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In troubled waters

Bangladesh roping in China on Teesta project a challenge for India.

The situation in eastern Ladakh may be deadlocked, but China’s regional challenge is not about to go away. Actually, what it reveals is that the issue is not so much about 10-20 km in an inhospitable area, but the larger geopolitical confrontation between India and China.

We have been seeing important developments in Bangladesh and Sri Lanka in recent months. In June, Dhaka asked Beijing for funds for nine new projects worth $6.4 billion, including for a new port at Payra, the Barisal-Bhola bridge and a technology park. During Xi’s 2016 visit, the two countries had signed an MoU for implementing infrastructure projects worth $24 billion. Chinese investment plans announced then included 27 MoUs worth $24 billion and 13 joint ventures valued at $13.6 billion.


"New Delhi must work out a positive agenda in the region, rather than being seen as a naysayer that knows what it doesn’t want, but has no idea of what it does."


But the real sign of the times has been the report that Bangladesh is considering a proposal from China on the management and restoration of the Teesta river that flows down from Sikkim and West Bengal into the country.

A deal with India on the sharing of Teesta waters has been in the works for a decade, with little progress. Opposition by CM Mamata Banerjee at the last minute prevented a deal from being signed in 2011. The drop in water levels of Bangladesh’s fourth longest river during the summer months because of irrigation canals and dams upstream, has caused a great deal of unhappiness in the country. The problem is not easy to resolve because it is the outcome of farmers on both sides wanting to cultivate an additional crop of paddy in the dry season.

The Bangladeshi project of water management involves building embankments on both sides of the river till its confluence with the Brahmaputra and involves a cost of nearly $1 billion, of which 85 per cent will come from China, including the expertise in designing and executing it.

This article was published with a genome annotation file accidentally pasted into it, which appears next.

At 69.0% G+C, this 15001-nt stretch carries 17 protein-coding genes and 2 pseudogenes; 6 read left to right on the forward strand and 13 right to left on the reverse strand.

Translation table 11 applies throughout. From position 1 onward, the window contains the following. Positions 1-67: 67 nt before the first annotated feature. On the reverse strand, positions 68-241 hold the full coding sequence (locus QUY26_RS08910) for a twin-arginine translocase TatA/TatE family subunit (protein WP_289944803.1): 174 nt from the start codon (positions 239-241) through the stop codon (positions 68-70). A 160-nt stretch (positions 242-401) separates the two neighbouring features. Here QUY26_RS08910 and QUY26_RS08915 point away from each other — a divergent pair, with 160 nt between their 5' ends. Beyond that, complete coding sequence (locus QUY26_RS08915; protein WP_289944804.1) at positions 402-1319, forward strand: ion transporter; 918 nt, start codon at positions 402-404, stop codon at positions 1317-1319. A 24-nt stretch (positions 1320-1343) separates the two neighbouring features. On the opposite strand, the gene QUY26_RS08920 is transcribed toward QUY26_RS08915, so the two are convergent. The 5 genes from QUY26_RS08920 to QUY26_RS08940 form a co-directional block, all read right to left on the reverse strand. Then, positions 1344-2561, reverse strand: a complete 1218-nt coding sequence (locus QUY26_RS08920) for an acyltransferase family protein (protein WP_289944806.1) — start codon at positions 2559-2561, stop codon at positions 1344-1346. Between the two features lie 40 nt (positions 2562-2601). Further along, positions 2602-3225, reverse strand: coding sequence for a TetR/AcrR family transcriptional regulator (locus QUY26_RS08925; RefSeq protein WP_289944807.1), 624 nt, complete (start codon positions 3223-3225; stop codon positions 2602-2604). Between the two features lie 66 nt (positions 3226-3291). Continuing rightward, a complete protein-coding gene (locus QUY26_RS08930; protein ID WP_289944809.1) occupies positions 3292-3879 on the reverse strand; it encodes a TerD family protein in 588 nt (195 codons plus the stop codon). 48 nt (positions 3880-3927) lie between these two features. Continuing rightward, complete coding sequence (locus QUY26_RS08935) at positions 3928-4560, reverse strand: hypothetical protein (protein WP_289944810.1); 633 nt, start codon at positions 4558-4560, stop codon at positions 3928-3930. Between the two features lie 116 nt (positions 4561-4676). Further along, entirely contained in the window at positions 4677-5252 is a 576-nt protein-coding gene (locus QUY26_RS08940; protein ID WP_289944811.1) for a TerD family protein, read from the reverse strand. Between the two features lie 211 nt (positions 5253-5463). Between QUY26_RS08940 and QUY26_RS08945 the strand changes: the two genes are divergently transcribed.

As in all Chinese projects, fears have been raised about a debt trap but these are probably overstated. An August paper by Lee Jones and Shahar Hameiri of Chatham House has debunked the notion that China is using “debt trap diplomacy” to further its interests. China’s involvement in a river management project with a country that shares as many as 54 rivers with India is not good news. As it is, the Teesta project is in an area adjacent to the sensitive Siliguri corridor.

Take Sri Lanka. Last week, President Gotabaya Rajapaksa made an emphatic defence of China’s projects in Sri Lanka, denying that they are in any way part of a debt trap setup of China. He said the two countries planned to go ahead with their cooperation and even restart talks on a free trade agreement.

The Rajapaksas have been emphasising that Sri Lanka has an ‘India first’ policy, as evidenced by the virtual summit between Prime Minister Mahinda Rajapaksa and PM Narendra Modi recently. Mahinda’s brother Gotabaya, who was elected President in November last year, too, ensured that New Delhi was his first port of call. But New Delhi should be aware that this is just a bit of positioning by the Rajapaksas who have no love lost for India.

Last week, state councillor Yang Jichei visited Sri Lanka and held meetings with the two brothers. China has sanctioned a new loan worth $500 million to help Sri Lanka cope with the pandemic. Sri Lanka already owes some $5 billion to China and is looking for a loan moratorium, just as it wants with New Delhi. China is currently involved in building Sri Lanka’s ambitious Port City project being constructed by a subsidiary of the China Communications Construction Company (CCCC) which was placed under sanctions by the US recently.

China considers Sri Lanka as a vital link in the maritime component of its BRI. Of late, the US has also begun wooing Sri Lanka. Last year, Sri Lanka got a $480 million loan from the US for building its infrastructure. Washington is also seeking a status of forces agreement with Colombo. One outcome of the talk on debt traps was that following Yang’s visit, China announced a $90 million grant to be used for medical care, education and water supplies by Sri Lanka.

Another area that needs attention from India is Southeast Asia. China has just started a diplomatic drive to win over Southeast Asian countries. This week, Foreign Minister Wang Yi will visit Cambodia, Malaysia, Laos, Thailand and Singapore. In June, the ASEAN surpassed the EU as China’s largest trading partner. In an era when supply chains are being rejigged, having those which are nearby is a great advantage. RCEPs passage will only deepen these linkages.

India’s Look East and Act East policy have been premised on closer ties with the ASEAN. In 2018, 10 ASEAN leaders attended the Republic Day parade as chief guests. But instead of an effective follow through, ties have been regressing. At the last minute, New Delhi decided to stay out of the RCEP. And to add insult to ASEAN injury, it has been seeking a review of its FTA with ASEAN as part of a larger renegotiation with Japan and South Korea as well. New Delhi needs to work out a positive agenda across the board, rather than being seen as a naysayer that knows what it doesn’t want, but has no idea of what it does.

Manoj Joshi (ORF)
15 october 2020

This commentary originally appeared in The Tribune.

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